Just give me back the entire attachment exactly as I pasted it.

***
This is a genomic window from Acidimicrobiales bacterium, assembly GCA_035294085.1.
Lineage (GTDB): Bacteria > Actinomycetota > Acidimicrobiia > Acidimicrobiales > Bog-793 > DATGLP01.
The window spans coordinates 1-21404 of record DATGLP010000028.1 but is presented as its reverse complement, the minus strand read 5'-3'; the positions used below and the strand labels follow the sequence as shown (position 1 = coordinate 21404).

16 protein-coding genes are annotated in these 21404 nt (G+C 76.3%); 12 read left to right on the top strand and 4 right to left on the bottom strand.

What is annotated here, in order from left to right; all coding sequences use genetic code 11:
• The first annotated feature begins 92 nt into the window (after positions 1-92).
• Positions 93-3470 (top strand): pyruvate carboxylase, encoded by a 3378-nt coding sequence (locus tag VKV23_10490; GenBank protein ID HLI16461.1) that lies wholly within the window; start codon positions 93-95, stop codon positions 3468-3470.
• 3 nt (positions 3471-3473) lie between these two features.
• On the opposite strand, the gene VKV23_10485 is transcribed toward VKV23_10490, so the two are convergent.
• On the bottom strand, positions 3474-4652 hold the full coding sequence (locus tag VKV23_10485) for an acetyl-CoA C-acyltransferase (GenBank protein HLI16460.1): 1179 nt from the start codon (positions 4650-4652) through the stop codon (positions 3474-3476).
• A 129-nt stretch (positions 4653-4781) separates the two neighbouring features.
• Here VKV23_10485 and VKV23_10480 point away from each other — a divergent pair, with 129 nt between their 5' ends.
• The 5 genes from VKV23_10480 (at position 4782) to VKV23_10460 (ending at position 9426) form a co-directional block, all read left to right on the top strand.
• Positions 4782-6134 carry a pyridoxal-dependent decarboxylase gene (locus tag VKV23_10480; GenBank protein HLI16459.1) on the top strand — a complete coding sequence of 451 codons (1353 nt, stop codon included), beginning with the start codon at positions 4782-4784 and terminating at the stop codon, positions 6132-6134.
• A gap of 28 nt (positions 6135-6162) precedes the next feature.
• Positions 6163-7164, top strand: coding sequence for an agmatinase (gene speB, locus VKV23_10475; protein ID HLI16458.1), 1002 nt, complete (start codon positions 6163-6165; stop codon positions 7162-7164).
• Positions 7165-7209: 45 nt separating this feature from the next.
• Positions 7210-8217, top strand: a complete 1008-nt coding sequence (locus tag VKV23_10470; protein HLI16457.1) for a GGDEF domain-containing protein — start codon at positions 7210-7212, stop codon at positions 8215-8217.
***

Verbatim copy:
This is a genomic window from Acidimicrobiales bacterium, assembly GCA_035294085.1.
Lineage (GTDB): Bacteria > Actinomycetota > Acidimicrobiia > Acidimicrobiales > Bog-793 > DATGLP01.
The window spans coordinates 1-21404 of record DATGLP010000028.1 but is presented as its reverse complement, the minus strand read 5'-3'; the positions used below and the strand labels follow the sequence as shown (position 1 = coordinate 21404).

16 protein-coding genes are annotated in these 21404 nt (G+C 76.3%); 12 read left to right on the top strand and 4 right to left on the bottom strand.

What is annotated here, in order from left to right; all coding sequences use genetic code 11:
• The first annotated feature begins 92 nt into the window (after positions 1-92).
• Positions 93-3470 (top strand): pyruvate carboxylase, encoded by a 3378-nt coding sequence (locus tag VKV23_10490; GenBank protein ID HLI16461.1) that lies wholly within the window; start codon positions 93-95, stop codon positions 3468-3470.
• 3 nt (positions 3471-3473) lie between these two features.
• On the opposite strand, the gene VKV23_10485 is transcribed toward VKV23_10490, so the two are convergent.
• On the bottom strand, positions 3474-4652 hold the full coding sequence (locus tag VKV23_10485) for an acetyl-CoA C-acyltransferase (GenBank protein HLI16460.1): 1179 nt from the start codon (positions 4650-4652) through the stop codon (positions 3474-3476).
• A 129-nt stretch (positions 4653-4781) separates the two neighbouring features.
• Here VKV23_10485 and VKV23_10480 point away from each other — a divergent pair, with 129 nt between their 5' ends.
• The 5 genes from VKV23_10480 (at position 4782) to VKV23_10460 (ending at position 9426) form a co-directional block, all read left to right on the top strand.
• Positions 4782-6134 carry a pyridoxal-dependent decarboxylase gene (locus tag VKV23_10480; GenBank protein HLI16459.1) on the top strand — a complete coding sequence of 451 codons (1353 nt, stop codon included), beginning with the start codon at positions 4782-4784 and terminating at the stop codon, positions 6132-6134.
• A gap of 28 nt (positions 6135-6162) precedes the next feature.
• Positions 6163-7164, top strand: coding sequence for an agmatinase (gene speB, locus VKV23_10475; protein ID HLI16458.1), 1002 nt, complete (start codon positions 6163-6165; stop codon positions 7162-7164).
• Positions 7165-7209: 45 nt separating this feature from the next.
• Positions 7210-8217, top strand: a complete 1008-nt coding sequence (locus tag VKV23_10470; protein HLI16457.1) for a GGDEF domain-containing protein — start codon at positions 7210-7212, stop codon at positions 8215-8217.